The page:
Login| Sign Up| Help| Contact|

Patent Searching and Data


Title:
SELF-HEATING SHAVE FOAM PRODUCT
Document Type and Number:
WIPO Patent Application WO/2006/020418
Kind Code:
A1
Abstract:
Self-heating shave foams and shave foam products are provided. In some implementations, the shave foams include a non-ionic emulsifier system, for example, including one or more fatty alcohol ethoxylates.

Inventors:
Yun XU. (3 Lancaster Place, Andover, MA, 01810, US)
Obias, Honorio V. (25 Newbern Avenue, Medford, MA, 02155, US)
Novikov, Alexander (22 Hiram Road, Framingham, MA, 01701, US)
Barnet, Alfred G. (3 Manor Drive, Hingham, MA, 02043, US)
Thong, Stephen H. (57 Avalon Road, Pennington, NJ, 08534, US)
Application Number:
PCT/US2005/026827
Publication Date:
February 23, 2006
Filing Date:
July 28, 2005
Export Citation:
Click for automatic bibliography generation   Help
Assignee:
THE GILLETTE COMPANY (Prudential Tower Building, Boston, MA, 02199, US)
Yun XU. (3 Lancaster Place, Andover, MA, 01810, US)
Obias, Honorio V. (25 Newbern Avenue, Medford, MA, 02155, US)
Novikov, Alexander (22 Hiram Road, Framingham, MA, 01701, US)
Barnet, Alfred G. (3 Manor Drive, Hingham, MA, 02043, US)
Thong, Stephen H. (57 Avalon Road, Pennington, NJ, 08534, US)
International Classes:
A61K8/04; A61Q9/02
Attorney, Agent or Firm:
Richards, John (Ladas & Parry LLP, 26 West 61st Street New York, NY, 10023, US)
Download PDF:
Claims:
C LAI M S
1. A selfheating shave foam product comprising: a container having a first chamber and a second chamber and at least one dispensing valve for dispensing the contents of said chambers; an oxidant component in the first chamber comprising a first shave foam base and an oxidizing agent; a reductant component in the second chamber comprising a second shave foam base and a reducing agent; the first shave foam base and the second shave foam base each independently comprising an oilinwater emulsion including water, a volatile foaming agent having a pressure of about 40 psig to about 70 psig at 210C, and a water dispersible surface active agent comprising a nonionic surfactant; wherein each shave foam base is substantially free of soap and ionic surfactant.
2. The shave foam product of claim 1 , wherein the oxidant component and the reductant component each independently comprises about 55% to about 95% water, about 1% to about 6% volatile foaming agent, and about 2% to about 15% non ionic surfactant.
3. The shave foam product of claim 1 , wherein the oxidant component and the reductant component each independently comprises about 60% to about 90% water, about 2% to about 5% volatile foaming agent, and about 3% to about 12% non ionic surfactant.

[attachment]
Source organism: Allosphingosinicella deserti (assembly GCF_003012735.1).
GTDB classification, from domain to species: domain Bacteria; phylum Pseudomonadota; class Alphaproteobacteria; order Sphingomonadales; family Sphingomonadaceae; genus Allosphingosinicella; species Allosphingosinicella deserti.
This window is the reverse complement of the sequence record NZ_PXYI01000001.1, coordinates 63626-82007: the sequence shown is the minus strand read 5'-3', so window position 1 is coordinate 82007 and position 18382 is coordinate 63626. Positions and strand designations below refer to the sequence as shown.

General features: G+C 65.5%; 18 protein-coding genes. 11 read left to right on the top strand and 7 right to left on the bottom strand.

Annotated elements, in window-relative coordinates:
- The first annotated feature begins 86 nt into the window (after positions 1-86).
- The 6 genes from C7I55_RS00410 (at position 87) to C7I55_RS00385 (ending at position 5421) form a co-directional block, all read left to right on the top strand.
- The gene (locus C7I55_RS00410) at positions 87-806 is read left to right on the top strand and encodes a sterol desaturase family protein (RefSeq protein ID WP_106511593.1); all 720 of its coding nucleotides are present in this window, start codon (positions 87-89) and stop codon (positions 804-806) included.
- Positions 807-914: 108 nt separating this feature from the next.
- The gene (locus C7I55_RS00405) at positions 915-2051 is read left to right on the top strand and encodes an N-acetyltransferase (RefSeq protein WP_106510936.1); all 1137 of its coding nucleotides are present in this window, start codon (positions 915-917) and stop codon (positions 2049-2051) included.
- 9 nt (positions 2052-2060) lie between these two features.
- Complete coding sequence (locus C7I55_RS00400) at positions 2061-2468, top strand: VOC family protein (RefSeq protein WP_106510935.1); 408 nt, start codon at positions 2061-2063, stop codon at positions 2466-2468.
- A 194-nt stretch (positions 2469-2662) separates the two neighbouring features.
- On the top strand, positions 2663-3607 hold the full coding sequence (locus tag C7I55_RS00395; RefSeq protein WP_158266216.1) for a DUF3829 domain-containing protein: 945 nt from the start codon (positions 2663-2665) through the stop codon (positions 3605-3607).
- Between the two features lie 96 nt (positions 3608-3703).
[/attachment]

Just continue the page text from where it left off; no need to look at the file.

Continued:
4. The shave foam product of claim 1 , wherein the oxidizing agent and the 'reducing agent are selected and present in such amount and proportion to provide a perceptibly warm foam upon mixing of the oxidant component and the reductant component during use.
5. The shave foam product of claim 2, wherein the nonionic surfactant comprises a fatty alcohol ethoxylate.
6. The shave foam product of claim 5, wherein the fatty alcohol ethoxylate comprises a C 12C24 hydrocarbon chain and 2 to 150 ethoxy groups.
7. The shave foam product of claim 5, wherein the nonionic surfactant comprises a blend of fatty alcohol ethoxylates including a fatty alcohol ethoxylate having from 2 to 20 ethoxy groups and a fatty alcohol ethoxylate having from 21 to 100 ethoxy groups.
8. The shave foam product of claim 6, wherein the volatile foaming agent has a vapor pressure of from about 45 psig to about 65 psig at 210C.
9. The shave foam product of claim 3, wherein the volatile foaming agent has a vapor pressure of from about 45 psig to about 65 psig at 210C.
10. The shave foam product of claim 8, further comprising from about 0.2 percent to about 1.5 percent of an amphoteric surfactant.
11. The shave foam product of claim 8, wherein the first shave foam base and the second shave foam base each comprise less than about one percent of soap and ionic surfactant.
12. The shave foam product of claim 8, wherein the first shave foam base and the second shave foam base each comprise about 0 percent of soap and ionic surfactant.
13. The shave foam product of claim 8, wherein the oxidant component comprises from about 2% to about 10% of the oxidizing agent and the reductant component comprises from about 2% to about 10% of the reducing agent.
14. The shave foam product of claim 8, wherein the first shave foam base and the second shave foam base each independently comprises a fatty alcohol.
15. The shave foam product of claim 8, wherein the first shave foam base and the second shave foam base each independently comprises about 2% to about 8% of a fatty alcohol.
16. The shave foam product of claim 1 , wherein at least one of the first shave foam base and the second shave foam base comprises at least one member selected from the group consisting of an emollient, a thickener, a lubricious water soluble polymer, a fatty alcohol, and an amphoteric surfactant.
17. The shave foam product of claim 1 , 8, or 15, wherein the first shave foam base and the second shave foam base are substantially identical.
18. The shave foam product of claim 1 , wherein the oxidizing agent comprises a peroxide.
19. The shave foam product of claim 1 or 18, wherein the reducing agent is selected from the group consisting of thiosulfate and sulfite compounds, thiourea compounds, and mixtures thereof.